When the bell rings at the end of the school day at Sakai Intermediate about 12 fifth- and sixth-graders rush over to Maker Space to begin what many of them think is their most important work of the day – making stuff.
As the kids enter Room 203 and gravitate to an area where they find random supplies lying on tables, in bins, boxes and shelves, the students come alive with chatter, music and laughter. They look forward to this all day, especially since lunchtime access was halted when Omicron COVID-19 cases spiked in January.
Mark Gurtler, who provides technology support at Sakai, watches over the flurry of activity and answers a multitude of questions that the students pepper him with as they tinker, glue, paint and bring their creations to life.
Gurtler has been at Sakai since the school opened in 2001 and saw a need for a space where kids could make things. He started the Maker Space about five years ago.
A few years ago, Gurtler attended a Maker Space workshop and learned that children experience their highest level of creativity in the fifth grade. “As school goes on, they worry more about their grades and their interest in creating goes down,” he said.
There is little formality to time spent in the space because the focus is on creating and having fun. Kids can make stop motion animation films, work on electronics with donated computer parts and pieces, paint, make toys or do whatever else they desire.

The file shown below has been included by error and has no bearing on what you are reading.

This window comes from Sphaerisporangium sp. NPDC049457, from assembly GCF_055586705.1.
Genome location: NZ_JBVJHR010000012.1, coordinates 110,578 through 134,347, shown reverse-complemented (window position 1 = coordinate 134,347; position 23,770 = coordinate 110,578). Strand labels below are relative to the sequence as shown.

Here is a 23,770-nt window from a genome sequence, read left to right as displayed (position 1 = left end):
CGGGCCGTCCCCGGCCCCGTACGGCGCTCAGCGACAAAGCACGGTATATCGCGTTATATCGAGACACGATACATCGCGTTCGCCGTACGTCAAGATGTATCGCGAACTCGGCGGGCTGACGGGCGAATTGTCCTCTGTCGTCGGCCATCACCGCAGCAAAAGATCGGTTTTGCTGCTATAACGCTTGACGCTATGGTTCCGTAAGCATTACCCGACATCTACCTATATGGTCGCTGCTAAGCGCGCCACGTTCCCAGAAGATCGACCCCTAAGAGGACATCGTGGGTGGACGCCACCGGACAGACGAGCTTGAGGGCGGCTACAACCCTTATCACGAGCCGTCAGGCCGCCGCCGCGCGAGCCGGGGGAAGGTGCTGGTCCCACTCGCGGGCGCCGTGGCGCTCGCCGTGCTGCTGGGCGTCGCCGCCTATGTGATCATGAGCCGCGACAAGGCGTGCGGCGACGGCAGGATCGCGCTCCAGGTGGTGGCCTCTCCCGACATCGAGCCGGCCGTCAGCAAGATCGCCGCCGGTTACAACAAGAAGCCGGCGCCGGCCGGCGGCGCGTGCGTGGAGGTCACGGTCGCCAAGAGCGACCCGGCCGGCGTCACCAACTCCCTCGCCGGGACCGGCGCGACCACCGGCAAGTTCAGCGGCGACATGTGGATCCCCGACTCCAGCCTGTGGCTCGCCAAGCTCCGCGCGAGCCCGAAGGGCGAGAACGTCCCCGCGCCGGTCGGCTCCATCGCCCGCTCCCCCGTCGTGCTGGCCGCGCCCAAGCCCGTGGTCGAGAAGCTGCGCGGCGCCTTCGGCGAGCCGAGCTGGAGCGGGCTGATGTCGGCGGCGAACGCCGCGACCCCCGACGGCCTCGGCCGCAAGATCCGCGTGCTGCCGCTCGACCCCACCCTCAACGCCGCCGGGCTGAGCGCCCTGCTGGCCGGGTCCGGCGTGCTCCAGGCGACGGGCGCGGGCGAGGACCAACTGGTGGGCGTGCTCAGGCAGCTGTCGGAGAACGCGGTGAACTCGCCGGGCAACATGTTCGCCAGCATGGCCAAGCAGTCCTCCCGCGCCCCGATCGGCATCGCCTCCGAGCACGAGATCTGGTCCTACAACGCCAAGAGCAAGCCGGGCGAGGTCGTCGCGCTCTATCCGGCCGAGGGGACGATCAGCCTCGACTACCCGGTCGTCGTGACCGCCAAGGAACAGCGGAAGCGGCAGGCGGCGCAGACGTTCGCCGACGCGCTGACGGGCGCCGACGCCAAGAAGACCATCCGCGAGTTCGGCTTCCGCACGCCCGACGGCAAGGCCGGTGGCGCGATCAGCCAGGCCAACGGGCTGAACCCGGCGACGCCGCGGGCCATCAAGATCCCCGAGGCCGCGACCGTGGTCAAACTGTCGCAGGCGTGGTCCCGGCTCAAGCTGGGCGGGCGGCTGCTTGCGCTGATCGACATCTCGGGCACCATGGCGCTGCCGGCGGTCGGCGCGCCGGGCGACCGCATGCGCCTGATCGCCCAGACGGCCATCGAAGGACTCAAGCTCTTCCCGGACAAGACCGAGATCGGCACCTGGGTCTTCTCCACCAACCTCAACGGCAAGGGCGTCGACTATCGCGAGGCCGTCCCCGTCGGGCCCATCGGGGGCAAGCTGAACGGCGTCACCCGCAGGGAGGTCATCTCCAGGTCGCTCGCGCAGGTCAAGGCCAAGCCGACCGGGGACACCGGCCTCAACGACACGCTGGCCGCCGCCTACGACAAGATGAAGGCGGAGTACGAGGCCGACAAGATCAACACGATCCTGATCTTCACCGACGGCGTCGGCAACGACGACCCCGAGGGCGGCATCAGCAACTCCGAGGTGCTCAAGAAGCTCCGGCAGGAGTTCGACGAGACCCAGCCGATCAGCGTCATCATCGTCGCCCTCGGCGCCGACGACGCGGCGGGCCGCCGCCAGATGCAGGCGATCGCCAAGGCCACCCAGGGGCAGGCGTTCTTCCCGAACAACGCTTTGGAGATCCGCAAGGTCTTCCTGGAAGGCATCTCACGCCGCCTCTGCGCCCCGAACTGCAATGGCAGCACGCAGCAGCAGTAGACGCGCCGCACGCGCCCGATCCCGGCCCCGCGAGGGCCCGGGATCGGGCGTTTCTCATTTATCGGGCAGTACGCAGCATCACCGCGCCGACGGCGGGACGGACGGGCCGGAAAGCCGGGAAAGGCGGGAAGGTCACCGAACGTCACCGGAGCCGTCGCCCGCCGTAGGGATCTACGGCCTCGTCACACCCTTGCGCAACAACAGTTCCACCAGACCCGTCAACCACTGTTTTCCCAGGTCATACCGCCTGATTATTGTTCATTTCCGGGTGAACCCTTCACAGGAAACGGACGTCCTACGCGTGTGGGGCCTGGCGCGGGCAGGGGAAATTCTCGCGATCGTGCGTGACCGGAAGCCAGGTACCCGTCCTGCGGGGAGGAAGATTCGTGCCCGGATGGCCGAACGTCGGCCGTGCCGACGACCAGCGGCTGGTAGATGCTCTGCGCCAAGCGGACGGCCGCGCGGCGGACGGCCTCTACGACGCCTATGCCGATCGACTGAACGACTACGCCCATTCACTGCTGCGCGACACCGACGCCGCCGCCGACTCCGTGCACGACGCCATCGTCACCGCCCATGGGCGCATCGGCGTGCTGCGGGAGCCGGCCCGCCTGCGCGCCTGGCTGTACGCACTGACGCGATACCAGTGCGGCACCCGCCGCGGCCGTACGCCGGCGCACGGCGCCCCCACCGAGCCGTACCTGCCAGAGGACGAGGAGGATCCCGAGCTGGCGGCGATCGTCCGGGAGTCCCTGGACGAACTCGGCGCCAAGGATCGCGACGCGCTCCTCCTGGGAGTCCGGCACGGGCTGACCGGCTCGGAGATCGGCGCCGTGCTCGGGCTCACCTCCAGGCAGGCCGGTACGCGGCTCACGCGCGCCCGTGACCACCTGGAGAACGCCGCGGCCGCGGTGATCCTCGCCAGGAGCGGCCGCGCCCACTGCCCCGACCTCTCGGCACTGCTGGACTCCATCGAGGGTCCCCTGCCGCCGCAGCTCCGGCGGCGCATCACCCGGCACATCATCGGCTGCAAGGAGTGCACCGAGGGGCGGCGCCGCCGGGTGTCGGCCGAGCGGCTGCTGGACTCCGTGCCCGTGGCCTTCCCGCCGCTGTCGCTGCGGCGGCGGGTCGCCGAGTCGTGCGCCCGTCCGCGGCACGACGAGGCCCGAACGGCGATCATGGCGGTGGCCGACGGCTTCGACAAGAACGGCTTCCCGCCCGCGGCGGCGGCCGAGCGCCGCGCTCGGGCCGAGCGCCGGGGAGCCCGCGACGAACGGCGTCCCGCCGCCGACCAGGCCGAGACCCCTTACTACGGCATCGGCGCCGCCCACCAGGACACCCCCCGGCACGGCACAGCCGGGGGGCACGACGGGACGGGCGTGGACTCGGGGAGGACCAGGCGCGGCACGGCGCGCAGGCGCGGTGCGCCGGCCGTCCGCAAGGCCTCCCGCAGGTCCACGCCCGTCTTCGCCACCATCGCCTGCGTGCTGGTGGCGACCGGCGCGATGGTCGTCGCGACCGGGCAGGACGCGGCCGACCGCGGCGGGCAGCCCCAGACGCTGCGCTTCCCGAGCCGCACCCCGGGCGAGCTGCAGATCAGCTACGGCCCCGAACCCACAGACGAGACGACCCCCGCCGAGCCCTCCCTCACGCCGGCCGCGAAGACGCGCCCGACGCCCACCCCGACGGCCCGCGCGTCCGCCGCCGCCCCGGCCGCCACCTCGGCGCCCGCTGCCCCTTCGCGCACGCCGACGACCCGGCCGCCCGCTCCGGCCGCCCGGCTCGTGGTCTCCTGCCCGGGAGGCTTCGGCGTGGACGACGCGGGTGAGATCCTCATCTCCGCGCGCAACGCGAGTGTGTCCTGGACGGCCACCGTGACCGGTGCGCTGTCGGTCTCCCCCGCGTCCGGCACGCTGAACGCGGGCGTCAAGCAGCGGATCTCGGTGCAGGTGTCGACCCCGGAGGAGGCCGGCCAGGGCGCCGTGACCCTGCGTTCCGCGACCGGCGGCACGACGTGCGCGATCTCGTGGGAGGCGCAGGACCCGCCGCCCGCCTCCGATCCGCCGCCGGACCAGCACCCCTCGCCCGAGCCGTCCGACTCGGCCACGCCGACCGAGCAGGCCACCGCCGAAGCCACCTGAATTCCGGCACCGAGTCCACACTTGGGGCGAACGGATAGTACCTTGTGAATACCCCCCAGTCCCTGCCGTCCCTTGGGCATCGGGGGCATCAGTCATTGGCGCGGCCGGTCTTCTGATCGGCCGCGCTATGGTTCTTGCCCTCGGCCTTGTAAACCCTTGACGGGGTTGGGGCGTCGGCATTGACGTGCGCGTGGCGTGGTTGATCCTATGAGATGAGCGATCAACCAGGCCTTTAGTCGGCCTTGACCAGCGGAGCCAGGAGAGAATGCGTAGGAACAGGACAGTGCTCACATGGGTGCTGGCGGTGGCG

Fifth-grader Maggie Carson was making “corkettes,” her version of squat dolls made from corks. “I like crafting because I don’t have a crafting place at home, so this is where I go,” she said.
Maggie enjoys coming to the Maker Space after school, and she can’t wait until March when hours will resume during lunch.
Near the piano, two boys were making music; sixth-grader Rowan Toler is on the electric guitar and George Wolffe is jamming alongside him with a cigar box banjo. At first, it doesn’t sound like much, but then they find a rhythm, and the duo spontaneously creates music that fills the room.
“I like the chance to create stuff. I don’t really get to do that much. Here, I just get to make stuff,” George said.
Rowan, who switched to playing the piano, said he likes playing many instruments, especially electric guitar.
After a minute or two Rowan is working on the old Elton John tune “Your Song,” and a few people begin humming along as he plays the notes for, “How wonderful life is, while you’re in the world,” which provides a little accompaniment for the tinkers, crafters and musicians in the room.